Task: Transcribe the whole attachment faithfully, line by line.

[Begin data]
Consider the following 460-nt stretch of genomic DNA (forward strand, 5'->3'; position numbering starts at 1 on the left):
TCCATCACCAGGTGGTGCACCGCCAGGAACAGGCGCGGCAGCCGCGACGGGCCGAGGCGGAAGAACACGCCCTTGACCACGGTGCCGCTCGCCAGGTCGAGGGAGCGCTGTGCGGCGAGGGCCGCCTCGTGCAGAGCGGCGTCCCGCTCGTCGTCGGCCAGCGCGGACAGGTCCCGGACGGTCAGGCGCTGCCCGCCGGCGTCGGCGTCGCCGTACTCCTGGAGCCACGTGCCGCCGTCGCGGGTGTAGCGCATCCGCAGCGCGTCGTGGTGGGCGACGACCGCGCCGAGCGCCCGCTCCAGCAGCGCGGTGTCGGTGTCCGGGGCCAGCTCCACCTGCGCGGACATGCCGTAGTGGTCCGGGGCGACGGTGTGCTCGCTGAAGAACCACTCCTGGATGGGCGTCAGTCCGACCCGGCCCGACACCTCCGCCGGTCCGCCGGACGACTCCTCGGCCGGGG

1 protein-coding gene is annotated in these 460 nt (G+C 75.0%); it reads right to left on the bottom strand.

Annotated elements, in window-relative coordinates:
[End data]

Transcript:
Consider the following 460-nt stretch of genomic DNA (forward strand, 5'->3'; position numbering starts at 1 on the left):
TCCATCACCAGGTGGTGCACCGCCAGGAACAGGCGCGGCAGCCGCGACGGGCCGAGGCGGAAGAACACGCCCTTGACCACGGTGCCGCTCGCCAGGTCGAGGGAGCGCTGTGCGGCGAGGGCCGCCTCGTGCAGAGCGGCGTCCCGCTCGTCGTCGGCCAGCGCGGACAGGTCCCGGACGGTCAGGCGCTGCCCGCCGGCGTCGGCGTCGCCGTACTCCTGGAGCCACGTGCCGCCGTCGCGGGTGTAGCGCATCCGCAGCGCGTCGTGGTGGGCGACGACCGCGCCGAGCGCCCGCTCCAGCAGCGCGGTGTCGGTGTCCGGGGCCAGCTCCACCTGCGCGGACATGCCGTAGTGGTCCGGGGCGACGGTGTGCTCGCTGAAGAACCACTCCTGGATGGGCGTCAGTCCGACCCGGCCCGACACCTCCGCCGGTCCGCCGGACGACTCCTCGGCCGGGG

1 protein-coding gene is annotated in these 460 nt (G+C 75.0%); it reads right to left on the bottom strand.

Annotated elements, in window-relative coordinates: